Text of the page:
London just raised their minimum wage from £5 to £6-something/h. I can hear whole of Scandinavia, Germany, Switzerland, France and Belgium laughing. It is a laughable rate and the UK really expects people to live on that rate. Sure the taxes are lower than in Germany, but the people in Germany get paid atleast £10/h, or so I hear. I tried my best to live on that £6-something pay, but as it turned out, I couldn't. In Finland my pay as a waitress was little over £11/h including evening-weekend-sunday allowance. In London my flatmate from Germany said that her parents wouldn't let her work for £6-something because it would be exploitation. It is exploitation, many people in London have to get by with minimum wage, work long hours in a cold, stressful enviroment and no such thing as after 6pm evening allowance exists. It was shocking for me to discover that there were no evening, or weekend allowances and you didn't get double pay on sunday (every sunday, not just bank holidays). Not to mention travelling in London is very expensive. Depending on where you live, you could end up spending 3h per day just travelling to work. And if you can't afford to take the tube, you'll spend even more time travelling to work because bus routes are long and they stop very often. And the fares....I was paid £46 per day and the tube zones 1-4 was £43 per WEEK. So there you have it.
I can't speak for all the sectors, but customer service and teaching pay you the minimum wage. Which means that teachers or waiters for example usually get a second job to do on the side. I have read about my friend's adventures in our uni town as a lecturer-groundskeeper-receptionist. I keep thinking that in Finland he wouldn't have to be a groundskeeper-receptionist because he would be able to get by as a lecturer no problem.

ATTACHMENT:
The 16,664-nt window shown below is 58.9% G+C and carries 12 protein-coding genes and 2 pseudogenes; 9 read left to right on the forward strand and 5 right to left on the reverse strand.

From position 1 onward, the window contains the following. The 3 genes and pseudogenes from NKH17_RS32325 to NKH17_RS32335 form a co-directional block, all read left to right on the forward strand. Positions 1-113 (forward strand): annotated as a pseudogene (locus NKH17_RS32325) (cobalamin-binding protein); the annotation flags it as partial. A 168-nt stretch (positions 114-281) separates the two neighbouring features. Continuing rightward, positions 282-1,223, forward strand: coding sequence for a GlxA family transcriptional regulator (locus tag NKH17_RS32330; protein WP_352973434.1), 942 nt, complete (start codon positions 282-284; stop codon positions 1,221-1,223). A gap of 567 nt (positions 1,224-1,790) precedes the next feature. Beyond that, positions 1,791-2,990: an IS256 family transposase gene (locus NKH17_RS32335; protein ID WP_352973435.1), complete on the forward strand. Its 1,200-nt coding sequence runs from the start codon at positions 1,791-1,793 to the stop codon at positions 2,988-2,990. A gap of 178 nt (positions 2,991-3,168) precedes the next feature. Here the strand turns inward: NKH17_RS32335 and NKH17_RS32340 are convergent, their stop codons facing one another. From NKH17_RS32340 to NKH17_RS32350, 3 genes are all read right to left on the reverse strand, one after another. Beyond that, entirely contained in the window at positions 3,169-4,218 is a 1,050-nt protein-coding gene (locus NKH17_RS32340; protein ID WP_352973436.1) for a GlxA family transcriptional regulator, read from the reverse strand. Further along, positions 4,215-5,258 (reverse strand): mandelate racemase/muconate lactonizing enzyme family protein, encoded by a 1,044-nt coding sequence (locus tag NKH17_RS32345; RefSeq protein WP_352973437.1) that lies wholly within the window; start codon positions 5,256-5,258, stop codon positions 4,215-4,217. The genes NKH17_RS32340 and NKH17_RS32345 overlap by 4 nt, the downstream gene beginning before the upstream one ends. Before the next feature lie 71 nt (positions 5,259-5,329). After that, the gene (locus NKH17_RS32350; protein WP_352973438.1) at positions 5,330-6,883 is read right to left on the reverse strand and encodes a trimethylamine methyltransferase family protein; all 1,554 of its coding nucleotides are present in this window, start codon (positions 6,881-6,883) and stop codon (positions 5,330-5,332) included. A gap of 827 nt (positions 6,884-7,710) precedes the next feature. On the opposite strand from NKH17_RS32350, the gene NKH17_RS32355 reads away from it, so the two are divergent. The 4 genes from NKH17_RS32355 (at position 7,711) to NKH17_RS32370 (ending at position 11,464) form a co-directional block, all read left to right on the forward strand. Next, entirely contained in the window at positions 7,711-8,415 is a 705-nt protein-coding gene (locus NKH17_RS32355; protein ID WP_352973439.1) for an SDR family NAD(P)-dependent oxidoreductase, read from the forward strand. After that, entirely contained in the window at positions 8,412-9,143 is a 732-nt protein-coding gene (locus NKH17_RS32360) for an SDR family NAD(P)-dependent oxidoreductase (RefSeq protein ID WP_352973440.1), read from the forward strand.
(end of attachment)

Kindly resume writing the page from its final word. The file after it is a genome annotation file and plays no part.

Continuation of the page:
Having to do two jobs means that you don't have any freetime. You pretty much go home to sleep and eat. And this will probably go on for years and years until they promote you in your dream job or something. And I have to mention this, it says a lot about the country when you constantly see people, grown adults, living in shared houses. They simply can't afford to get a flat of their own so they have share a house with 2 people or more. I wonder if this has something to do with the rate of pay in the UK..?
It is pretty much up to you to decide whether the low pay and two jobs is worth the effort. I was wasting away in London so I decided to leave. For me there was no point in staying in London, selling makeups for minimal pay whilst in Finland I would be able to do the same thing and actually get paid for it (or so I thought, there are no open vacancies at the moment). So the day I left London was a happy day for me and I don't regret it. 

Basically to survive in London, you need to get an estimate of your rent, bills, council tax, food and travel expenses and see if you can survive with the pay you are getting. There is no way to sugarcoat things, especially if you are coming to London from an affluent society. Living in London is rough.